Spine patients' opioid use in the hospital & before surgery may indicate long-term abuse — 3 study findings

Written by Angie Stewart | April 01, 2019 | Print  |

The number of opioids transforaminal lumbar interbody fusion patients take before and during a hospital stay may be a predictor of long-term opioid abuse, Spinal News International reports.

Researchers studied 53 patients who underwent a one-, two-, or three-level primary TLIF at NYU Langone's Orthopedic Hospital in New York City from 2014 to 2017. They gave patients questionnaires before surgery and three months after surgery to evaluate patient-reported outcomes such as pain intensity.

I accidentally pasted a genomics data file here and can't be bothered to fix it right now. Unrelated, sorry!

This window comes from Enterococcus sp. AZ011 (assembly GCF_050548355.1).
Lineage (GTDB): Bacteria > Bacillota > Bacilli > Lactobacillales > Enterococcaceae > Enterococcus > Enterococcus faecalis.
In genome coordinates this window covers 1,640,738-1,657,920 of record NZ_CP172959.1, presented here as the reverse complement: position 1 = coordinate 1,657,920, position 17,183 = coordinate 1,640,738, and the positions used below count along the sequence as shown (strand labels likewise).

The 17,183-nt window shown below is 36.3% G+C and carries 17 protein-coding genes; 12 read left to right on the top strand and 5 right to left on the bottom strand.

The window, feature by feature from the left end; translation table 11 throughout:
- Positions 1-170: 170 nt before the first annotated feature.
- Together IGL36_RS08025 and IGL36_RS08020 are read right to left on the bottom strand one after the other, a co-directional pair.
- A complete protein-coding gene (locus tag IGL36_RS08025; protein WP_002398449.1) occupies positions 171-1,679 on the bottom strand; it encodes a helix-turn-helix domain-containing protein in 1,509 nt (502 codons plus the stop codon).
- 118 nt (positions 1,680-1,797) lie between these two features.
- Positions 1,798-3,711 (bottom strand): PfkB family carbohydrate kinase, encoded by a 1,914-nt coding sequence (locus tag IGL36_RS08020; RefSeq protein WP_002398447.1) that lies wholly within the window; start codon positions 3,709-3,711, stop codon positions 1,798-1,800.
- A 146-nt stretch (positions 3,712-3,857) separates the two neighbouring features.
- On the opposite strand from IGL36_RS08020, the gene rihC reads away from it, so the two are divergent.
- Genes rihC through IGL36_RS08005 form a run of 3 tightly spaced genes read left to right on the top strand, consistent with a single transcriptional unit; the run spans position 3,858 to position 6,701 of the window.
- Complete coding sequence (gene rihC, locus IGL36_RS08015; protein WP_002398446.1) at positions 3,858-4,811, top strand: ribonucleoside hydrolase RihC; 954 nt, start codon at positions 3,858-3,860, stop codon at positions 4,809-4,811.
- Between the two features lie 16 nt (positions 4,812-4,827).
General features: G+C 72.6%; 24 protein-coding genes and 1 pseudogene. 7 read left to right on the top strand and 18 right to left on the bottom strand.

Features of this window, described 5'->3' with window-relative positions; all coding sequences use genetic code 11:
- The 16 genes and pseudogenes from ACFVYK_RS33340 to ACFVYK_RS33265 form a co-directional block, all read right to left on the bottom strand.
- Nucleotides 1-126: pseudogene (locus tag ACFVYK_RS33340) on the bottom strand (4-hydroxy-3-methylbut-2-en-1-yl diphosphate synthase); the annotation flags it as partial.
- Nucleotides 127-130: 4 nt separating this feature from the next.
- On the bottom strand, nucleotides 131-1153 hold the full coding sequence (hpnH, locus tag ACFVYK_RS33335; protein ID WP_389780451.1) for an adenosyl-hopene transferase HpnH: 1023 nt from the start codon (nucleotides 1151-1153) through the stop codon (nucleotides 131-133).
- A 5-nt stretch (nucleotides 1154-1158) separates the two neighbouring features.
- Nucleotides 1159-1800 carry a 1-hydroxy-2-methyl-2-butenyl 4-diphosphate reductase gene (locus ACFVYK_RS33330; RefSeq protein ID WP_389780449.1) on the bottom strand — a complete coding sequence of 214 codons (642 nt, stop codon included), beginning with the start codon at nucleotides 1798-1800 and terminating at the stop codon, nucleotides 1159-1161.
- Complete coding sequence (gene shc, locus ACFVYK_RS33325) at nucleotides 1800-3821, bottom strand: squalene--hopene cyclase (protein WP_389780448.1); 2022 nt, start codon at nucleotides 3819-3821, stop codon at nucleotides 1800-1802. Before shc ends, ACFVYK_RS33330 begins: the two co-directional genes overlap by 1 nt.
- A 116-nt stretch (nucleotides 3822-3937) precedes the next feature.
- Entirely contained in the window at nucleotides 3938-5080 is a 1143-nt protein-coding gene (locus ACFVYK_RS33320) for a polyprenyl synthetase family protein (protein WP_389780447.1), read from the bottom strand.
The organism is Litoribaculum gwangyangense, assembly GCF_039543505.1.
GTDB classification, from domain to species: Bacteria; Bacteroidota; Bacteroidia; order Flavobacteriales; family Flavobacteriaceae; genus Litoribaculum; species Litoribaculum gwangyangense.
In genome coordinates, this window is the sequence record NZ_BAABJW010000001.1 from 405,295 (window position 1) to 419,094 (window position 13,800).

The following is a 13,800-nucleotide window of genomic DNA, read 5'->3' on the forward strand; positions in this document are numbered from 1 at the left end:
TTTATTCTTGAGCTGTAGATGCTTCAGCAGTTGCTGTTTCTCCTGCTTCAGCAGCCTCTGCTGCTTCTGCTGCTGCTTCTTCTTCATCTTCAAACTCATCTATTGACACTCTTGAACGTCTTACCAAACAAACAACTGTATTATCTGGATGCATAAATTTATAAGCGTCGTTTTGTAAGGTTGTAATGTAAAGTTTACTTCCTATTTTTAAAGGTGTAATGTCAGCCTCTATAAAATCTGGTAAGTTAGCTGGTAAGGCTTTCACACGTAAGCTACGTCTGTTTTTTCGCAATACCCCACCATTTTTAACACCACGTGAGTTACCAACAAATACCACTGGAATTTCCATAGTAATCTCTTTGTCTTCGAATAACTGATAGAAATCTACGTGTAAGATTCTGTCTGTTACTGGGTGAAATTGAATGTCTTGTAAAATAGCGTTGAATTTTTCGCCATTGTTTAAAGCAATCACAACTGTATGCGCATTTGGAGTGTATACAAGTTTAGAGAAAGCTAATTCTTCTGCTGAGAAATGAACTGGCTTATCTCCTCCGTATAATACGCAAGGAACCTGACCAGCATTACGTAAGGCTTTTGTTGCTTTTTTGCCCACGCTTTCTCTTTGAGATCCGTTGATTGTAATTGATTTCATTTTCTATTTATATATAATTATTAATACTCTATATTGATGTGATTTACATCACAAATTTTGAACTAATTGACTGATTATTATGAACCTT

What you should know:

1. The 21 patients with a history of preoperative opioid use had worse baseline scores for pain and disability compared to the 32 opioid-naive patients, or those who had not taken opioids before surgery.

2. Opioid-naive patients had less functional improvement postoperatively compared to those who had used opioids before surgery.

3. Patients who used opioids preoperatively had longer lengths of stay, were prescribed more opioids after surgery and continued taking them for a longer time after discharge than opioid-naive patients.

"Spine surgeons may want to take a multidisciplinary approach and work closely with pain and addiction medicine specialists to address the prolonged utilization of opioids at six months after TLIF surgery in patients who took opioids preoperatively," researcher Charla Fischer, MD, of NYU Langone's Spine Center, told Spinal News International.

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